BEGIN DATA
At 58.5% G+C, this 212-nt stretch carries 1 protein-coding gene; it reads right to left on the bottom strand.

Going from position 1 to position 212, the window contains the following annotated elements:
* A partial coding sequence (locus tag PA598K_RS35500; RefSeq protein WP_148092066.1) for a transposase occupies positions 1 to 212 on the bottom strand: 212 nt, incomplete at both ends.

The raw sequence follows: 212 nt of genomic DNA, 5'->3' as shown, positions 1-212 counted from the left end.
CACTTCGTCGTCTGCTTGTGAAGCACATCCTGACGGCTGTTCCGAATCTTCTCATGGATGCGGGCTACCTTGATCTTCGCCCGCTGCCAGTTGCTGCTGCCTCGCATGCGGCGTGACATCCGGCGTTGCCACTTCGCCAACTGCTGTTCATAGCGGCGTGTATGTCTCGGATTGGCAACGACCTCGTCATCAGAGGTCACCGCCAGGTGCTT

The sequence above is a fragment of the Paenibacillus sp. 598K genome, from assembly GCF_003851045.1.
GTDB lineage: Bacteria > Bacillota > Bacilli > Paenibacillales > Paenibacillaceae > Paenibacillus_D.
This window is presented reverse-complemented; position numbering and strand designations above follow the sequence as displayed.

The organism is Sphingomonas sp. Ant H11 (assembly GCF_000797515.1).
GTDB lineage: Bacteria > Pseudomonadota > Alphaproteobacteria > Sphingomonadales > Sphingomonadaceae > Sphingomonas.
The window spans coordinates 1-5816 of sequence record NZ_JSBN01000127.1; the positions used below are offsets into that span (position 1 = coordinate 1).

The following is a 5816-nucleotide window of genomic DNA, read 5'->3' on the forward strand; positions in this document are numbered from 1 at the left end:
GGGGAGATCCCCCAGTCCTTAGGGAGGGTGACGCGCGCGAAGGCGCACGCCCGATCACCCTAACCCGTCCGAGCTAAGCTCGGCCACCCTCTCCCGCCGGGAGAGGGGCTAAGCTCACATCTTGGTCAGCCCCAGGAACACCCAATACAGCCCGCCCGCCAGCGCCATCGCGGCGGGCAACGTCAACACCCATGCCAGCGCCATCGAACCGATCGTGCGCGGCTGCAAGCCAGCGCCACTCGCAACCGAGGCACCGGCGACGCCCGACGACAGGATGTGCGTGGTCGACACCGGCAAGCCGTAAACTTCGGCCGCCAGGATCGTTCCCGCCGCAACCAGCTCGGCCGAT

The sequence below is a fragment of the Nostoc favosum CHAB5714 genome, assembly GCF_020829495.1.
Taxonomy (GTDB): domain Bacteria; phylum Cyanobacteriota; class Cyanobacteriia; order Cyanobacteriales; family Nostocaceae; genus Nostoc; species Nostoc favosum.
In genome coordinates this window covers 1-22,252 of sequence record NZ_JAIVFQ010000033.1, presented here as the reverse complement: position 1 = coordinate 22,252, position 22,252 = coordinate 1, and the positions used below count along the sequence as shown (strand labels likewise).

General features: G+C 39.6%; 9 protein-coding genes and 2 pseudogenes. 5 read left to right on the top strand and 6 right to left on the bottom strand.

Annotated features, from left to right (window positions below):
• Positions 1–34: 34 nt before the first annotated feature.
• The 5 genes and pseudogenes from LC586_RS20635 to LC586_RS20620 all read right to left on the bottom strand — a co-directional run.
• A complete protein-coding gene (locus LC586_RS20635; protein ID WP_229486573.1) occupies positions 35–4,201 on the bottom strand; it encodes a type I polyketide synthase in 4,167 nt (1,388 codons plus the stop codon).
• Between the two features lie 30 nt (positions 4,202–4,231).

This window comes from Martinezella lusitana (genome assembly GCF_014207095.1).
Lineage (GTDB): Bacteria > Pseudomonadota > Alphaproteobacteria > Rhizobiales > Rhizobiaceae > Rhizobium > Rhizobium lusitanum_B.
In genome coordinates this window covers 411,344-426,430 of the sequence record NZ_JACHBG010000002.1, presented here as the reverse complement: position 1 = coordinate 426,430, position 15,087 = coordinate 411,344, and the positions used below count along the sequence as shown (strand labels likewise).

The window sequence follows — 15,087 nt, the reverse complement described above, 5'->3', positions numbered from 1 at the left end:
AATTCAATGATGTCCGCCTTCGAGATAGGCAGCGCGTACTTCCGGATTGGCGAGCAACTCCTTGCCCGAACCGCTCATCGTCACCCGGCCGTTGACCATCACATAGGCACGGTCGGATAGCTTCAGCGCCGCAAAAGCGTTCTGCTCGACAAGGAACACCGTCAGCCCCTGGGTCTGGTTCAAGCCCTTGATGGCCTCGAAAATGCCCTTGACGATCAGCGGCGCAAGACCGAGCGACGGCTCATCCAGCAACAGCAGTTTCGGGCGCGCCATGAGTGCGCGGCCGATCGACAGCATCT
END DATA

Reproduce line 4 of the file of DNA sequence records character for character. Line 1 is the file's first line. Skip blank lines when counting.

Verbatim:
The raw sequence follows: 212 nt of genomic DNA, 5'->3' as shown, positions 1-212 counted from the left end.